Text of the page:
The hazards of too much sleep

If you caught yesterday’s Reality Health Check, then you know that a good night’s sleep can significantly reduce your risk of heart disease and stroke. So now, allow me to issue a serious caveat to those findings: When it comes to shuteye, it is possible to get too much of a good thing.

In fact, the journal Neurology published a study late last year showing that people who take long naps during the day—or sleep in excess of nine hours at night—could be headed for disaster.

More sleep, more problems

This study looked at more than 31,000 Chinese subjects with an average age of 62 years. Researchers quizzed them on sleep and napping habits, and found that eight percent took daytime naps longer than 90 minutes, while nearly 25 percent reported sleeping nine or more hours nightly.

None of the study’s participants had a history of stroke or any other major health issues when the study started. But over roughly six years of follow-up, 1,557 suffered a stroke.

And get this: Analysis showed that the subjects who slept nine or more hours nightly were 23 percent more likely to fall into this unfortunate category. (That’s compared with people who slept seven to eight hours per night.)

This was even after accounting for a host of other key stroke risk factors—including high blood pressure, diabetes, and smoking.

Meanwhile, subjects who took midday naps longer than 90 minutes were 25 percent more likely to suffer a stroke down the line than people who took shorter naps of 30 minutes or less. (In this study, people who didn’t nap at all, or who took naps shorter than an hour, were no more likely to suffer a stroke than people who took the shorter “power naps.”)

Finally, the subjects who were long nappers and long sleepers were 85 percent more likely to wind up having a stroke than their counterparts with more moderate sleep habits. Sleep quality mattered, too, with people reporting poor, interrupted sleep being nearly 30 percent more likely to suffer a stroke than those who enjoyed sound sleep every night.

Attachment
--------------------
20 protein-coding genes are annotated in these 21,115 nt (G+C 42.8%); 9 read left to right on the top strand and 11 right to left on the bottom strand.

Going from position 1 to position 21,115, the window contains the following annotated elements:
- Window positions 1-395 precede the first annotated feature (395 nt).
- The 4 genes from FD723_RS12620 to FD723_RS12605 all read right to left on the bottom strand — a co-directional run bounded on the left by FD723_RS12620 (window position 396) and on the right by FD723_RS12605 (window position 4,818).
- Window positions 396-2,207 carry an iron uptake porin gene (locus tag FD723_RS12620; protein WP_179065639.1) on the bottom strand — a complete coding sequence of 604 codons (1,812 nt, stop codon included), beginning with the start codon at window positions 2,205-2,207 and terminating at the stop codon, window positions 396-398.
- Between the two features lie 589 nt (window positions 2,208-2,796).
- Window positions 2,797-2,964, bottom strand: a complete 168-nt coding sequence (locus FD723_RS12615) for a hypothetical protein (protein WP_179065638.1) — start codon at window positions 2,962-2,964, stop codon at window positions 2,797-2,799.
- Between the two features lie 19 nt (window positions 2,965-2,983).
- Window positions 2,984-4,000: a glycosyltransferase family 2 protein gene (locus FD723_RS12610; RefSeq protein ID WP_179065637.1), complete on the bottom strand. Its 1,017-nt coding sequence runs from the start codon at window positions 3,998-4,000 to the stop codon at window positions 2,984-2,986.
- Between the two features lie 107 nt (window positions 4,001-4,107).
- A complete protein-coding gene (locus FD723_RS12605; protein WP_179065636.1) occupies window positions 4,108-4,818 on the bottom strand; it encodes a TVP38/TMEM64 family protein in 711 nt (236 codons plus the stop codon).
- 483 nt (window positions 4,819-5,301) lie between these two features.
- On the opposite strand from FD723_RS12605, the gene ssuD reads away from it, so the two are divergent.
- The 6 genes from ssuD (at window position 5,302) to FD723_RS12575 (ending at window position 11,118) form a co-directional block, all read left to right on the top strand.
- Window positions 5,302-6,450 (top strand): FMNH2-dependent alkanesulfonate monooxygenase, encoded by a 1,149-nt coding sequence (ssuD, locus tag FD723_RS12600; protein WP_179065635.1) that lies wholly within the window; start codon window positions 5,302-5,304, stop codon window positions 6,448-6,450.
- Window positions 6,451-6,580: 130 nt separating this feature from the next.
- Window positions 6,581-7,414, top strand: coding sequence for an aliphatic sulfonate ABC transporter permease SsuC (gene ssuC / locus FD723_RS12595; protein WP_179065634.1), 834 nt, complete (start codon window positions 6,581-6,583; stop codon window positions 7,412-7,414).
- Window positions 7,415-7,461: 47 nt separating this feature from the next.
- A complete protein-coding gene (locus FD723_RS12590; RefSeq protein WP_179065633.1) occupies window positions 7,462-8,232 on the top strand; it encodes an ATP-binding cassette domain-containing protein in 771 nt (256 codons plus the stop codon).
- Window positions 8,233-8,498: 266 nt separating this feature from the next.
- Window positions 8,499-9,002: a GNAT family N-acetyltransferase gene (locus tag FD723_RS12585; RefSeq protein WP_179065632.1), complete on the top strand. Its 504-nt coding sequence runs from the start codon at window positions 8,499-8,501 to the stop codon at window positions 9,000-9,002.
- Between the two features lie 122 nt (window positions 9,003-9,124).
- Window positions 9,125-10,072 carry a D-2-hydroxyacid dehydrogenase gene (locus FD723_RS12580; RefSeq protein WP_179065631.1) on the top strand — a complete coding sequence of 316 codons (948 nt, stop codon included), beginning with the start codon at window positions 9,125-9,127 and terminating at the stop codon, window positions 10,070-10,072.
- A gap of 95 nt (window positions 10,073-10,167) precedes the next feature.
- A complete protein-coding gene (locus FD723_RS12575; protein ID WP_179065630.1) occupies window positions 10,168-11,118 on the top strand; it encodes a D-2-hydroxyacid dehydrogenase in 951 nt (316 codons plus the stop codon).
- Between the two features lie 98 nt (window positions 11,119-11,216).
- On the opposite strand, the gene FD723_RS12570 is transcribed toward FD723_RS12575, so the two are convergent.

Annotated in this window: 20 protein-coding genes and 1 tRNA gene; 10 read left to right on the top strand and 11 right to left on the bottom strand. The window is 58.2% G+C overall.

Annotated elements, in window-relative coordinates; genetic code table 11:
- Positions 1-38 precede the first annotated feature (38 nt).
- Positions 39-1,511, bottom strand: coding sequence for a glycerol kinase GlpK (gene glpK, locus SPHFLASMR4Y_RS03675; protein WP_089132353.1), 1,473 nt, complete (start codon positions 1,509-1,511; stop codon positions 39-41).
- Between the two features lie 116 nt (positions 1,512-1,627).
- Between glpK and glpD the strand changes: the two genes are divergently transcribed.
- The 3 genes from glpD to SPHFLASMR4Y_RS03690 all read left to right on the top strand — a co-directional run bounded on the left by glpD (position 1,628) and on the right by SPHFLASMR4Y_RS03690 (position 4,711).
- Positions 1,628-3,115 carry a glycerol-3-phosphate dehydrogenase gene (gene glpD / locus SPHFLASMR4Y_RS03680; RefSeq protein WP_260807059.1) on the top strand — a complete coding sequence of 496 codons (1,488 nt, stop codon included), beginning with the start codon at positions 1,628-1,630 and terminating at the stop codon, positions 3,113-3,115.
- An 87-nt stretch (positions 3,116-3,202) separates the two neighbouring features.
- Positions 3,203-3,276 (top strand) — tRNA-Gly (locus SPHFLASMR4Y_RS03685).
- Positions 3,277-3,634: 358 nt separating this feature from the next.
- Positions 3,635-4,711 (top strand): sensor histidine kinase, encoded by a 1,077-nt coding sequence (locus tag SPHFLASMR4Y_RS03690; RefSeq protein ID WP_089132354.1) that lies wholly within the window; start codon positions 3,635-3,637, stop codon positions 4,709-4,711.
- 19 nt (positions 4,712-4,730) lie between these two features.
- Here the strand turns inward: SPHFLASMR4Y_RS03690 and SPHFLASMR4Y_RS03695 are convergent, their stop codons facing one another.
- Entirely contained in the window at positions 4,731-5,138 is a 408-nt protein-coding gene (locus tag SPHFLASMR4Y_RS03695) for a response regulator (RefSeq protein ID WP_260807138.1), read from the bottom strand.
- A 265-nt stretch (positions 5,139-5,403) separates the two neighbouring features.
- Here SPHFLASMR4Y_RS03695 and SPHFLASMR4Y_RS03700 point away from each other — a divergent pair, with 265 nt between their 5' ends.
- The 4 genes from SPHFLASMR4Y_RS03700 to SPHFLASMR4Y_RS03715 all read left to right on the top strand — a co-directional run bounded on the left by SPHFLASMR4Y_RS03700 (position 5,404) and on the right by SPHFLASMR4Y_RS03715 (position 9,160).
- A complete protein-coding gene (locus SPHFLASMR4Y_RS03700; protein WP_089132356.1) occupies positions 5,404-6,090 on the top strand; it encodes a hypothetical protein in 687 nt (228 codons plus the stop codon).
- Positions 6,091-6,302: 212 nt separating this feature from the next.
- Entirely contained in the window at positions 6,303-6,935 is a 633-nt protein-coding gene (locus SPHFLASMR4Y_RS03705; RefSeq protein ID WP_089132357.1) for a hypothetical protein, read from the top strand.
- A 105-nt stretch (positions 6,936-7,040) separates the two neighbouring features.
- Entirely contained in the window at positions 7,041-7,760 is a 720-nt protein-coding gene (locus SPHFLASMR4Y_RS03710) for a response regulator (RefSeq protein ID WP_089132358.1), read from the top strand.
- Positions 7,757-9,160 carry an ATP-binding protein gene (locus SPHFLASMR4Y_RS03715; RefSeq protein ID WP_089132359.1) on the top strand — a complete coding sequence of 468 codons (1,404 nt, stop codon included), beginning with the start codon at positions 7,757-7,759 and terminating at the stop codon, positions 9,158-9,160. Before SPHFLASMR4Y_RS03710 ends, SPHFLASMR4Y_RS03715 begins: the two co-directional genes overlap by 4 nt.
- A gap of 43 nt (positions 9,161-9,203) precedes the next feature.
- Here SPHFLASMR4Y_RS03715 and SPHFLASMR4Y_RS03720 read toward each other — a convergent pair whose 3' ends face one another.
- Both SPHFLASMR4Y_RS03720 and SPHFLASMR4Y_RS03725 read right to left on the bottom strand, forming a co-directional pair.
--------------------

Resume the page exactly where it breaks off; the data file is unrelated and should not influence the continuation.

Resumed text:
The “Goldilocks effect”

Once again, we’re talking about an observational study—so the researchers were quick to caution against drawing any conclusions about oversleeping as a cause of stroke. But between you and me, I think it’s a pretty safe assumption to make.

I’ve written about the potential metabolic dangers of napping, in particular, before. And it’s worth pointing out that, in most cases, the relationship between napping and risk was “J-shaped.”

In one instance, subjects who napped fewer than 40 minutes suffered no increased health risks. But when daytime naps lasted longer than 40 minutes, metabolic risk took a very sharp upswing.

In fact, subjects who routinely clocked 90-minute naps saw their risk of metabolic syndrome rise by as much as 50 percent.

And unfortunately, other research has revealed terrifyingly similar results, showing that naps longer than one hour raise the risk of heart disease by more than 80 percent—and the risk of death by any cause by nearly 30 percent.

But before you swear off naps altogether, consider the fact that all of these studies also showed an interesting “Goldilocks effect.” And naps shorter than 30 minutes actually appear to deliver modest protection.

So if you find taking a short “power nap” helps you recharge your batteries, by all means, continue catching some mid-day ZZZ’s. Just do yourself a favor and set an alarm so that you don’t sleep for longer than 30 minutes.

And don’t use naps of any kind as a substitute for a good night’s sleep. As always, I recommend seven to nine hours of quality shuteye each and every night. But if you struggle with getting the quality rest you need, I encourage you to check out my Perfect Sleep Protocol. This innovative, online learning tool outlines full details on dozens of drug-free solutions to help you battle insomnia—and enjoy perfect sleep for life. To learn more, or to enroll today, click here now.


“Take long naps? Sleep more than nine hours a night? Your stroke risk may be higher.” Science Daily, 12/11/2019. (